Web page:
I have spent time with the men of the countries we have visited as they have hosted us in different capacities. I have had the opportunity to hear their stories and to get to know their passions and it is inspiring. I met a man from Sudan who swam across an ocean to escape war and death. I met another man who has fled his country with his wife and children in order to protect them from the dangers and destruction of war. I have sat with a man who told me about his passion for Jesus who had saved his soul and set him free and my heart burned within me as I heard his love for his Savior. I have met so many men throughout my life who are standing up to fight for others and it is a sight to behold. Men who are passionate and filled with the Holy Spirit are a force to be reckoned with.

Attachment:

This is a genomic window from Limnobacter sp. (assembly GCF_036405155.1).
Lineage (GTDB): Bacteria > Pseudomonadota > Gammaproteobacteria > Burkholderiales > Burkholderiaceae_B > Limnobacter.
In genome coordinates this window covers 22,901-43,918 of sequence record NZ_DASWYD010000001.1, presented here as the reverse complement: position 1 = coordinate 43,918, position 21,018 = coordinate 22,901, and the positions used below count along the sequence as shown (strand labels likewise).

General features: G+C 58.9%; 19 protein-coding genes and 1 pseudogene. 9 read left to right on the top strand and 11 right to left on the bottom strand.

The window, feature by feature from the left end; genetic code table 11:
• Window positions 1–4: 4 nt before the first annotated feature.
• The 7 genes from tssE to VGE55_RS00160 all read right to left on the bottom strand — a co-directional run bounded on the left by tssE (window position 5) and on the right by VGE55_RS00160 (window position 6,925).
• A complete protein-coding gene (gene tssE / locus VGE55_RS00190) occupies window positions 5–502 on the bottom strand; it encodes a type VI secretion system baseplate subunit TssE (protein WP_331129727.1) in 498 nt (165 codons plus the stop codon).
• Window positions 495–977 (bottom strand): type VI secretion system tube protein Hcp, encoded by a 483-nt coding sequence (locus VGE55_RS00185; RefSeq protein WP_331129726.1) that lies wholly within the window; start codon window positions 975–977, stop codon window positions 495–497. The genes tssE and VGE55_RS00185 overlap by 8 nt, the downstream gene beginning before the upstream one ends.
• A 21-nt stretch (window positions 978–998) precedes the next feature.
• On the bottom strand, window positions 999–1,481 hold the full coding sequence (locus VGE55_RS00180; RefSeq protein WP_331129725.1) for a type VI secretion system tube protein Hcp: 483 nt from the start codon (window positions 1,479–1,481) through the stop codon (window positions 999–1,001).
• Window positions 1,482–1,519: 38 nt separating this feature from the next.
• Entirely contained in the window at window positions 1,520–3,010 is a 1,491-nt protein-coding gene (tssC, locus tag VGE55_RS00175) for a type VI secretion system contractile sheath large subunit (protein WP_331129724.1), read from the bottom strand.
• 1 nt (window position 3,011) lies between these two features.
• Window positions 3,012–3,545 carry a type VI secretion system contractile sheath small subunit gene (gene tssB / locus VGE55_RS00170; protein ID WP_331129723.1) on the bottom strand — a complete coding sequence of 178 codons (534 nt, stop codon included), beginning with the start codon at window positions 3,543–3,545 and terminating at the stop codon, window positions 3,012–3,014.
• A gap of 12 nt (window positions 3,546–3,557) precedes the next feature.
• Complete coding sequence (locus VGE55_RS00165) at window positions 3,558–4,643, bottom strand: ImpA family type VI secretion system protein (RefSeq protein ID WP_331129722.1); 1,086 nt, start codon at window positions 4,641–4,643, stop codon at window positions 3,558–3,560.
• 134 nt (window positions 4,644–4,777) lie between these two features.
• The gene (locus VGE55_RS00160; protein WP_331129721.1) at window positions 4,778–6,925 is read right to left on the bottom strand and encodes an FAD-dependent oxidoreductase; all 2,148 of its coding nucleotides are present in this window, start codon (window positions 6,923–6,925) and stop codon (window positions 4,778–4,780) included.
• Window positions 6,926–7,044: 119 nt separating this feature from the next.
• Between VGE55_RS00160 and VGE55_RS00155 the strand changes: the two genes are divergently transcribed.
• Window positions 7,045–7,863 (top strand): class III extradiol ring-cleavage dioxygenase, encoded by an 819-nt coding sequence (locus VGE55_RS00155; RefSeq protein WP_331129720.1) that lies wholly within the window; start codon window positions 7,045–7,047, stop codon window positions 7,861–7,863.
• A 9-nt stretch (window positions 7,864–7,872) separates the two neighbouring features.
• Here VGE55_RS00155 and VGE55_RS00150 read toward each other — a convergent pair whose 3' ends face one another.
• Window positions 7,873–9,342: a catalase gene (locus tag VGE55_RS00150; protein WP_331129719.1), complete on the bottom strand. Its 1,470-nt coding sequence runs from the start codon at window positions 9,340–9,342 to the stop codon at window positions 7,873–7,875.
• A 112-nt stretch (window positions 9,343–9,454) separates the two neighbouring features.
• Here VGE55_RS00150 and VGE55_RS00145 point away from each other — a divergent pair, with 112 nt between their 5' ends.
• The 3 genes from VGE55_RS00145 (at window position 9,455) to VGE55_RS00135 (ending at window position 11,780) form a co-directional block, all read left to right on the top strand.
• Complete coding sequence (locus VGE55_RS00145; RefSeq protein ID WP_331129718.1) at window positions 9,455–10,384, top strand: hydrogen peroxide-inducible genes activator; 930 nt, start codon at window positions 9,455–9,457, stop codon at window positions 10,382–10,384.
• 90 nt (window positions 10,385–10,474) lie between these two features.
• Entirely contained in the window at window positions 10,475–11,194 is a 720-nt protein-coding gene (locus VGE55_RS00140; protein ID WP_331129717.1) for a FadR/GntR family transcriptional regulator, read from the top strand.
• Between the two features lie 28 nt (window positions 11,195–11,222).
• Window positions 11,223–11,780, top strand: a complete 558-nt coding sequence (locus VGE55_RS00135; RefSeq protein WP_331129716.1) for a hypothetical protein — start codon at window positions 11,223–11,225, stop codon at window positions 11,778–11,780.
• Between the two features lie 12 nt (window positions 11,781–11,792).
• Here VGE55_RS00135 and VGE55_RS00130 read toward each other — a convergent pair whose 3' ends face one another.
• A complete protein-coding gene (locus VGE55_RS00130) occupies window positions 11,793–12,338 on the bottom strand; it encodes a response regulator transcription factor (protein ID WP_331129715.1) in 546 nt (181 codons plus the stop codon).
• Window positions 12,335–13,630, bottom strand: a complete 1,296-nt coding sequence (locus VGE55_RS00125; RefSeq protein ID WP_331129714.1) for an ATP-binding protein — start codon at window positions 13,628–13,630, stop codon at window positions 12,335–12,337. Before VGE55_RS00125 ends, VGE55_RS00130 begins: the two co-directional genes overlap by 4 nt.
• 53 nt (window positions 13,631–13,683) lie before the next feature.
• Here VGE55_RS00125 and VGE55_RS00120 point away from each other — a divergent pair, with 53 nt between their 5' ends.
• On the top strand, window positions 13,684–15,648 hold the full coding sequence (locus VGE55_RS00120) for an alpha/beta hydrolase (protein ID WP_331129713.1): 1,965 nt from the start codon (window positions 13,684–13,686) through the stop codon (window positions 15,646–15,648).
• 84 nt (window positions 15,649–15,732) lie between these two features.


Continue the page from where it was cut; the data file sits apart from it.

Men are not the enemy, friends. Men are our brothers, and as I saw my brothers dancing naked for a few dollars, my heart broke with a longing to show him his value. I wanted to run into those bars and hug each of them as I spoke love and identity over these men who had been so degraded.

Gentlemen, I just want to say this: I am sorry. I am sorry that you have not felt that your emotions were valid because of a society that tells you “men don’t cry.” I am sorry that you have been taken advantage of by women who have used you to get their emotional needs met and have treated you unfairly and even left you when you couldn’t. I hate that the enemy has told you lies that have held you down and made you feel like less than a man. I’m sorry that so many people have chosen to take up those lies and speak them over you.